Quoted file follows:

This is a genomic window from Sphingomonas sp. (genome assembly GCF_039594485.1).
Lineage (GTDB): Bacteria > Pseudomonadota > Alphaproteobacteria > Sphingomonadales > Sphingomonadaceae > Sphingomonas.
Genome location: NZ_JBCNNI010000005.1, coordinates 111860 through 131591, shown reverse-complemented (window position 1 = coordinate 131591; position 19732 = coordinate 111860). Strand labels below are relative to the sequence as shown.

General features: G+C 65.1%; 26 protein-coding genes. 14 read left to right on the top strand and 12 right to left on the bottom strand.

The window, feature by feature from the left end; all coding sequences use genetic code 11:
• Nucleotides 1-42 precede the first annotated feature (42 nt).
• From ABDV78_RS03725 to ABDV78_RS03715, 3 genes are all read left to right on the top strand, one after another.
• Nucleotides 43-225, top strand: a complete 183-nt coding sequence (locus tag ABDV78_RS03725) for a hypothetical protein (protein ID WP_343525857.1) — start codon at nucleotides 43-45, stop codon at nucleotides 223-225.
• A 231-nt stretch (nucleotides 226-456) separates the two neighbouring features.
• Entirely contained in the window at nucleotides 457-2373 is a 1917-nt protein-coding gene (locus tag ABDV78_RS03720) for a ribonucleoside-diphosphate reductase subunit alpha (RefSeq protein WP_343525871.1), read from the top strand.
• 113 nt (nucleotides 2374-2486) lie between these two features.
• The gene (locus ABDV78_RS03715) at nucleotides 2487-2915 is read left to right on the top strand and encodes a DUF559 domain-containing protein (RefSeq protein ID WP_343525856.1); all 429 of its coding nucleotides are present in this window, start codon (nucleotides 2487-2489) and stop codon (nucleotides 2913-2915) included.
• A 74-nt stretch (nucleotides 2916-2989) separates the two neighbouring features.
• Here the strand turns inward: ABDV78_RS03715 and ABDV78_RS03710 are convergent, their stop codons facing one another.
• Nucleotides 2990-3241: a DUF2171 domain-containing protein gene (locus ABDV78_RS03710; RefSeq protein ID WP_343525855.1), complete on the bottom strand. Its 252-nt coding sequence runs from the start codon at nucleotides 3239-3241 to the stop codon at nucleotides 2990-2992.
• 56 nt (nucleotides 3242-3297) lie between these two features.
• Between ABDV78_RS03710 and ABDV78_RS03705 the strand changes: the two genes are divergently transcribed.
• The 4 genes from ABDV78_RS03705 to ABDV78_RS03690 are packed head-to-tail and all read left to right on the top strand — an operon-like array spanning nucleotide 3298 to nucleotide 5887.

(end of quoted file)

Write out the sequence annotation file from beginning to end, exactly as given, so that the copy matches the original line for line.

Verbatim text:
This is a genomic window from Sphingomonas sp. (genome assembly GCF_039594485.1).
Lineage (GTDB): Bacteria > Pseudomonadota > Alphaproteobacteria > Sphingomonadales > Sphingomonadaceae > Sphingomonas.
Genome location: NZ_JBCNNI010000005.1, coordinates 111860 through 131591, shown reverse-complemented (window position 1 = coordinate 131591; position 19732 = coordinate 111860). Strand labels below are relative to the sequence as shown.

General features: G+C 65.1%; 26 protein-coding genes. 14 read left to right on the top strand and 12 right to left on the bottom strand.

The window, feature by feature from the left end; all coding sequences use genetic code 11:
• Nucleotides 1-42 precede the first annotated feature (42 nt).
• From ABDV78_RS03725 to ABDV78_RS03715, 3 genes are all read left to right on the top strand, one after another.
• Nucleotides 43-225, top strand: a complete 183-nt coding sequence (locus tag ABDV78_RS03725) for a hypothetical protein (protein ID WP_343525857.1) — start codon at nucleotides 43-45, stop codon at nucleotides 223-225.
• A 231-nt stretch (nucleotides 226-456) separates the two neighbouring features.
• Entirely contained in the window at nucleotides 457-2373 is a 1917-nt protein-coding gene (locus tag ABDV78_RS03720) for a ribonucleoside-diphosphate reductase subunit alpha (RefSeq protein WP_343525871.1), read from the top strand.
• 113 nt (nucleotides 2374-2486) lie between these two features.
• The gene (locus ABDV78_RS03715) at nucleotides 2487-2915 is read left to right on the top strand and encodes a DUF559 domain-containing protein (RefSeq protein ID WP_343525856.1); all 429 of its coding nucleotides are present in this window, start codon (nucleotides 2487-2489) and stop codon (nucleotides 2913-2915) included.
• A 74-nt stretch (nucleotides 2916-2989) separates the two neighbouring features.
• Here the strand turns inward: ABDV78_RS03715 and ABDV78_RS03710 are convergent, their stop codons facing one another.
• Nucleotides 2990-3241: a DUF2171 domain-containing protein gene (locus ABDV78_RS03710; RefSeq protein ID WP_343525855.1), complete on the bottom strand. Its 252-nt coding sequence runs from the start codon at nucleotides 3239-3241 to the stop codon at nucleotides 2990-2992.
• 56 nt (nucleotides 3242-3297) lie between these two features.
• Between ABDV78_RS03710 and ABDV78_RS03705 the strand changes: the two genes are divergently transcribed.
• The 4 genes from ABDV78_RS03705 to ABDV78_RS03690 are packed head-to-tail and all read left to right on the top strand — an operon-like array spanning nucleotide 3298 to nucleotide 5887.